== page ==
While traveling through Laos, China, Robert Timmins discovered a new species of rodent while visiting a southeast Asian food market.
“It was for sale on a table next to some vegetables”, says conservation biologist Robert Timmins, “And I knew immediately it was something I had never seen before.”
The Rock Rat, kha-nyou in Laos, is a new species of rodent that the people of Laos skewer and roast. The animal has yet to be seen alive, but was successfully trapped.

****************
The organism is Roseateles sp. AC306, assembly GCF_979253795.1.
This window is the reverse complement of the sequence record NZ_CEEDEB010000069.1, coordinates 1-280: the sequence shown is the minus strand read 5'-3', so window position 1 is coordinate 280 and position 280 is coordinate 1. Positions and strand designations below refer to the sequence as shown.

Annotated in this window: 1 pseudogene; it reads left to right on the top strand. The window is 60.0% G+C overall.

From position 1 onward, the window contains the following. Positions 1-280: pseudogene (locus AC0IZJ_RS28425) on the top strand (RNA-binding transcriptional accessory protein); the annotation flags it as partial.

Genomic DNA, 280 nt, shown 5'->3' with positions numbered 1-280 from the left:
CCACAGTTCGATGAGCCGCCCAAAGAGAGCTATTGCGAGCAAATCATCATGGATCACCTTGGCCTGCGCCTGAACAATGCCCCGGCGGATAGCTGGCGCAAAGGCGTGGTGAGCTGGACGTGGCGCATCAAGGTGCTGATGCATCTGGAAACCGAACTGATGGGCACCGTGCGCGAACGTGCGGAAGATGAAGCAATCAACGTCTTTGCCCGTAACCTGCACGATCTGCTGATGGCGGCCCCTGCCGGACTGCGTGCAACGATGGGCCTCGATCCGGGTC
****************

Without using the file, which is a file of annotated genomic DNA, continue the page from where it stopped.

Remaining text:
A weird species of rodent, totally new to science, has been discovered on sale in a southeast Asian food market. The rock rat – or kha-nyou as it is known in Laos – is unlike any rodent seen before by scientists.
With the rodent being added to the menu even before the science books, we still know little more than it is a tasty treat for the Laos people.
Closely related to guinea pigs and chinchillas, although it looks like a squirrel rat, the Rock Rat has long whiskers, a thick furry tail, large paws, stubby legs and is about 40 centimeters long from nose to tail.
The “Laonastidae Aenigmamus” was unique enough to have a whole new family, the Laonastidae, to accomodate it.
The last new mammal family to be created was long ago in 1974, the bummblebee bat, making this discovery remarkable, yet tasty find.